20 sep Real Honesty Is Hard But Important For Change
Every Friday is an opportunity to open up. Every Friday is an invitation to explore what is going on inside, to write that down and to share that truth, without holding back, without fluffing it up or playing it down. This is what I ask from my participants in the 100 Day Warrior.
Participants are required to share their insights and experiences weekly in a closed Facebook group. The only way to get into that group is by participating in the 100 Day Warrior. This also means that new members, the 2 groups who started last weekend, feel exposed to 160 people they don’t know. Or even worse: they see people in the group they do know, professionally or otherwise.
Most participants experience the weekly post as a significant obstacle. It takes courage and bravery to expose oneself like that. It brings up many things. Is my writing good enough? Is my spelling good enough? Are my experiences and insights interesting enough? What will people think of me? Fear, shame, resistance, and anger: it all comes up. And why? Because the only thing required is honesty. Since most people will judge themselves quite honest an invitation to show up honestly should be met with enthusiasm. Right?
(Your honesty can change lives: Using Social Media As A Tool For Spiritual Growth)
On second look we have a difficult relationship with honesty. We learn that we should be honest but we also learn there are a lot of human characteristics that are not something to be proud of. So in reality we are trained to come across as honest while hiding what is beneath the surface. This is not real honesty; this is a very selective form of honesty. The tricky thing is that we might not be aware of how dishonest we actually are. And even trickier is that the dishonest part of ourselves doesn’t want us to find out how dishonest we are. We don’t want our self-image being jeopardized.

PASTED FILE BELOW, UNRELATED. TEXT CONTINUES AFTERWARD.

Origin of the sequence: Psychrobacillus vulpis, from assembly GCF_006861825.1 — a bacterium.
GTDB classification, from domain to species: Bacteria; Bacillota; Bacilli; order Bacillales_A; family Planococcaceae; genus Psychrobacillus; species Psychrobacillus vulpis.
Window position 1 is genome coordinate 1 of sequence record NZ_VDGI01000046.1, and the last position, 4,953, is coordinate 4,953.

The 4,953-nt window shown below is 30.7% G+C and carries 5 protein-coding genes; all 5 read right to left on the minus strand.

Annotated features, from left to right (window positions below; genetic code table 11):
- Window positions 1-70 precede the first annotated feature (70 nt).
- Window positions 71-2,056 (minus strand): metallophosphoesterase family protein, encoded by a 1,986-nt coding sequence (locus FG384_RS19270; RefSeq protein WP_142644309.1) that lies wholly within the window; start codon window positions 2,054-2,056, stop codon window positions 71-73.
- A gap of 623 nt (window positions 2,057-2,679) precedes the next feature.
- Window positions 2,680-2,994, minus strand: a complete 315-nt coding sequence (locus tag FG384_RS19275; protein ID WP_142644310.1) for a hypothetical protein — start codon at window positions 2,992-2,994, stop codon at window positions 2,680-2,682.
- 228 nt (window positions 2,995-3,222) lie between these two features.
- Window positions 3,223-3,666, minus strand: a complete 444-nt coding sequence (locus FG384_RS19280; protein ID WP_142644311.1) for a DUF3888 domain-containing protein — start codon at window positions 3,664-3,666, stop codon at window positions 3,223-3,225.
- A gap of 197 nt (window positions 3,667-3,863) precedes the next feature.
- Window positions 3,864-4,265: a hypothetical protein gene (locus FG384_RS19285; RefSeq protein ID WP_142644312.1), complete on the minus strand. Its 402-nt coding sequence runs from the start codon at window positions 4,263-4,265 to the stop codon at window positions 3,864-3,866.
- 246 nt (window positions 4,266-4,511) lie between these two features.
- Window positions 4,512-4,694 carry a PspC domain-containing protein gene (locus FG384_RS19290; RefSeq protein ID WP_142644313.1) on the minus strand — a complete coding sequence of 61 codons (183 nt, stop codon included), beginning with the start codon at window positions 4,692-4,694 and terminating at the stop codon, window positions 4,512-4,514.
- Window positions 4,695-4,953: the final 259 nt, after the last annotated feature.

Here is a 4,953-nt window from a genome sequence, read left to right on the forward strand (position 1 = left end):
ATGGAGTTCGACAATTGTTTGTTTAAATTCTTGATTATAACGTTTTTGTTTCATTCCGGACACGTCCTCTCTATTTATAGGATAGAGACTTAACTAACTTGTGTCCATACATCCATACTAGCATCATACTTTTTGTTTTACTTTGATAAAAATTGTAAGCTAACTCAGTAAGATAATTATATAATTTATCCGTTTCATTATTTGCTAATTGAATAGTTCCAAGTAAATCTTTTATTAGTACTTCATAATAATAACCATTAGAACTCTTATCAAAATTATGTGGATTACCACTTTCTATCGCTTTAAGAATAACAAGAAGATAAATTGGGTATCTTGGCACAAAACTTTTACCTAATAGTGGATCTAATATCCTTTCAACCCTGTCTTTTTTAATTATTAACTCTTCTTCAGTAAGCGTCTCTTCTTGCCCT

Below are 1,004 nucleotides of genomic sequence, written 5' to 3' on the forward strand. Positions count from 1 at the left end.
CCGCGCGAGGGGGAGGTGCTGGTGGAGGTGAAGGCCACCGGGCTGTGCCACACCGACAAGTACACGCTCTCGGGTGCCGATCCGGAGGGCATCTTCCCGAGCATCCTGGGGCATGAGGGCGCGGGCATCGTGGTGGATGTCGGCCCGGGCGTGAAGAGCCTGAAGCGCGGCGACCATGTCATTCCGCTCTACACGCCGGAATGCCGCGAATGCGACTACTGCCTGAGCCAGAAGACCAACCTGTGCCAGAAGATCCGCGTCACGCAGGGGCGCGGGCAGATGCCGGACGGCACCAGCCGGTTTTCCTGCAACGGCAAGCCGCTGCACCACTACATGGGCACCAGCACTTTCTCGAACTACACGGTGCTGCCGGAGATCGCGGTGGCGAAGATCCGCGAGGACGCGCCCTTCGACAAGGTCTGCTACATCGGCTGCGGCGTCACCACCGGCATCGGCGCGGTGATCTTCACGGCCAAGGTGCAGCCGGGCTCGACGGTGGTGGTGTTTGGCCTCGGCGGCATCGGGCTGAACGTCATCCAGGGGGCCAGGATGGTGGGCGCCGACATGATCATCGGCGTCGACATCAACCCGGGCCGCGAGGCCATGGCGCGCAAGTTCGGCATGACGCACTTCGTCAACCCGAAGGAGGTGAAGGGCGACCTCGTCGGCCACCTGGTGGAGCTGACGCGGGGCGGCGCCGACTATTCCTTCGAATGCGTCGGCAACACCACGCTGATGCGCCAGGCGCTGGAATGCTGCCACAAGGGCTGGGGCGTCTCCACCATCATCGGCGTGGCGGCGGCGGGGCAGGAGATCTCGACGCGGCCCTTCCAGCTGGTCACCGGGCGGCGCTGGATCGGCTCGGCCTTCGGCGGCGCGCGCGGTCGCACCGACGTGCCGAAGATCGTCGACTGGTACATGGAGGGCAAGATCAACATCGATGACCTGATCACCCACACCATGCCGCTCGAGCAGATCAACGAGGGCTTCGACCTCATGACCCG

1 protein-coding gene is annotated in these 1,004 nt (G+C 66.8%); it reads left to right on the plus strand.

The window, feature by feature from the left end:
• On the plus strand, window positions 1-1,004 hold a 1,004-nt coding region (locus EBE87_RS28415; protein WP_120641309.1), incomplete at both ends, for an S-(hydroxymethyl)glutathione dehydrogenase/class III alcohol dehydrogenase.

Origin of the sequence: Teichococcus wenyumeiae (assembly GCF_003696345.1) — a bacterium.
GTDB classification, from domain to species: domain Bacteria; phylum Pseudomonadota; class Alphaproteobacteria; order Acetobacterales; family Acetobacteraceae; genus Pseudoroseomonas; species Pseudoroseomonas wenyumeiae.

To become honest with ourselves is something that requires training. Observing feelings and thoughts is the first step: learning to face yourself without looking away. This is what meditation teaches us. Learning to share what we see is the second step. First you become honest with yourself, and then you become honest with others. Partial honesty is not honesty. It is a big thing to swallow because it will cause your paradigm to shift.
(More on vulnerability and honesty: A Cage Fighter Teaches Forgiveness)
There is a specific reason why I am such a big fan of practicing written honesty. My personal breakthrough moment happened while writing a letter. I saw my ego come crashing down when I apparently hit a crucial ‘artery’ while digging in the sadness and pain of that moment. A mind blowing discovery. You can create a dialogue with your self. You can ask questions. We can have these rhetorical questions like ‘why am I lonely?’, ‘why am I unhappy?’, ‘why do I feel unloved’ going through our minds. When you catch yourself entertaining a thought like that you can write the question down and let your true self give the answer. Writing can become a tool of self-discovery, a way to untangle yourself. It is relieving, enlightening and liberating. Potentially it can change your live, I’m the living proof of that.
(Curious of what a practice in honesty, courage and discipline can do for you? Join one of my 100 Day Warrior Programmes!)